What Your Returns are Telling You PDF Print E-mail
Articles - General Reverse Logistics
Written by Paul Rupnow   
Thursday, 08 April 2004

Andlor Logistics Systems associate Mike Mannella recently wrote a feature article for APICS magazine (The Educational Society for Resource Management) entitled “What your returns are telling you”.

The full article originally appeared in the July/August 2003 issue of APICS magazine. Past issues can be obtained by APICS members by visiting http://www.apics.org 

Mike outlines the three principal approaches that companies undertake when attempting to reduce the serious impact that product returns have on an organization. This usually involves some combination of:

    1.  decreasing the processing cost per return,

    2.  improving asset recovery values and

    3.  simply reducing the overall number of returns themselves.

Of these three options, companies usually focus on reducing the numbers of returns.

However, as Mike points out, there can be a lot of information contained in the products that are being returned. That information can point to a whole range of problem areas that may not be obvious at first glance:

Product Design Examining returns can highlight issues with a product’s fundamental design. More importantly, the results of an examination can be compared with the reason a customer has given for the return (they are not always the same!). This information can then be communicated to product teams so that improvements can be made in a product’s ease of assembly, ease of disassembly and overall usability.

Manufacturing Returned products may be signaling a problem with the machinery used to manufacture the product, parts of the manufacturing process itself or may be pointing to a missing skill set among employees.

Packaging and Handling Even a product that has been inspected for defects must survive packing, shipping, unpacking and shelving on its way to the customer. A failure in packaging, handling procedures or equipment could be causing damage after the product leaves the factory.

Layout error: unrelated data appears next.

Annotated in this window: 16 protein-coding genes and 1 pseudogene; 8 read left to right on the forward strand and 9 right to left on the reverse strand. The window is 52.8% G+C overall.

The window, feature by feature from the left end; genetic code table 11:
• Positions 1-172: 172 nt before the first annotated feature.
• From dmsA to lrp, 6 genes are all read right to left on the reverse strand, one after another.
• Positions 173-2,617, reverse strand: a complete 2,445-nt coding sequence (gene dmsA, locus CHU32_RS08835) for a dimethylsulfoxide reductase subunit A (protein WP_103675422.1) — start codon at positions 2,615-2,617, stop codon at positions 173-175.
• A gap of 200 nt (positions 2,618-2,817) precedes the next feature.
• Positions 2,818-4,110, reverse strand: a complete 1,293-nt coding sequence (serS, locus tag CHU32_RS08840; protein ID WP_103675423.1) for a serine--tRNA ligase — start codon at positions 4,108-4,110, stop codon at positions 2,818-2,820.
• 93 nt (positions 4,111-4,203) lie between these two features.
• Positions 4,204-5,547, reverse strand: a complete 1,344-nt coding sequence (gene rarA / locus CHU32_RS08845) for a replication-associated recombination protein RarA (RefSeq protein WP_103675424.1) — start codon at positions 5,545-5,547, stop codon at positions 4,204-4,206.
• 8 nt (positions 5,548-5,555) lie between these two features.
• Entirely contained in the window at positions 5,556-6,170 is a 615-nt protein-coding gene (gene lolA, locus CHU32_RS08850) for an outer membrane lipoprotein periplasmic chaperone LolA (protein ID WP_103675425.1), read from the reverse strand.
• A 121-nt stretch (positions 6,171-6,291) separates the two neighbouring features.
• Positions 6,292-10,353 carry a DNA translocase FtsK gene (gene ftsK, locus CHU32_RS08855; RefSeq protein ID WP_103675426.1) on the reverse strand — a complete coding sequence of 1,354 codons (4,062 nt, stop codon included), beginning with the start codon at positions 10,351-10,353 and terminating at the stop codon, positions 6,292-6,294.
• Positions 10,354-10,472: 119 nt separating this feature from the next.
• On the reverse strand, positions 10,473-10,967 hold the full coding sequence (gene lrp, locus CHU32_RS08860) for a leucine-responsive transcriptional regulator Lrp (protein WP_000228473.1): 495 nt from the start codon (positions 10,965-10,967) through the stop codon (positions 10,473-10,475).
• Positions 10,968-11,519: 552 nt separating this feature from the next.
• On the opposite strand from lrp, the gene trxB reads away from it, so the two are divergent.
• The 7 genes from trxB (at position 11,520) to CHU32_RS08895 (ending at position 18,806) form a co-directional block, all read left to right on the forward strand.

Vendor Evaluation In cases where the manufacturing of entire products or their component parts have been outsourced, vendor performance could be part of the returns problem. Determining the true reasons behind a return can sometimes trace the problem to the outsource partner. Once the problem has been discovered, communications with vendors may need to be improved to avoid a recurrence of the problem in the future.

Customer and Channel Profitability Including returns in an analysis of specific channels can reveal the true profitability of those channels. For example, Internet sales feature a return rate that is much higher than in other, more traditional channels. By considering returns as part of the equation, specific channels begin to show their actual performance.

Documentation and Support Sometimes returns occur because customers simply don’t understand how to use a product and cannot get the help they need. An examination of why the returns are occurring can reveal problems with product support or with documentation that is of the wrong type or level.

Marketing In many organizations, there is often little communication between the Marketing and Customer Service functions and the result is that customers receive mixed messages about a product’s capabilities. Product returns can be the result of disappointed customers whose inflated expectations were simply not met by the actual experience of using the product.

Return Policies A high volume of returns can signal a returns policy that is too liberal and one that customers are taking advantage of.

Because product returns come directly from your customers, the information they contain is crucial. Collecting good data on those returns and undertaking a regular analysis of that data is the first step towards hunting down anomalies in the process and starting a cycle of continuous improvement. As Mike points out in this article, understanding what your returns are telling you is key to reducing the number of returned products.

Comments (1) >> feed
written by Matthew McHale, Sat, Jul 31, 2004


To expound just a little, returns volumes and their related $ values speak to the performance (at the SKU, vendor, category and/or retailer department level)of the supply chain. Specifically, suppliers and their distributor (retailer) trading partners are attempting to appropriately satisfy a "demand plan" with a given supply strategy. If the returns of an item represent a point "off the data
curve" (more than the standard deviation), the various issues/causes you touch on should be investigated.

With so much focus on near real-time supply chain management, analysis of returns is significant throughout. Many industry channels struggle with reverse logistics issues BEFORE the product ever reaches a customer, and must implement solutions to do so. The outputs resulting from the capture of returns data should be part of the various metrics used to support enable performance internally and to the customer.

Thanks for the article. I certainly enjoyed it. Please keep 'em comin'.


Matt McHale
Innovative Return Concepts LLC

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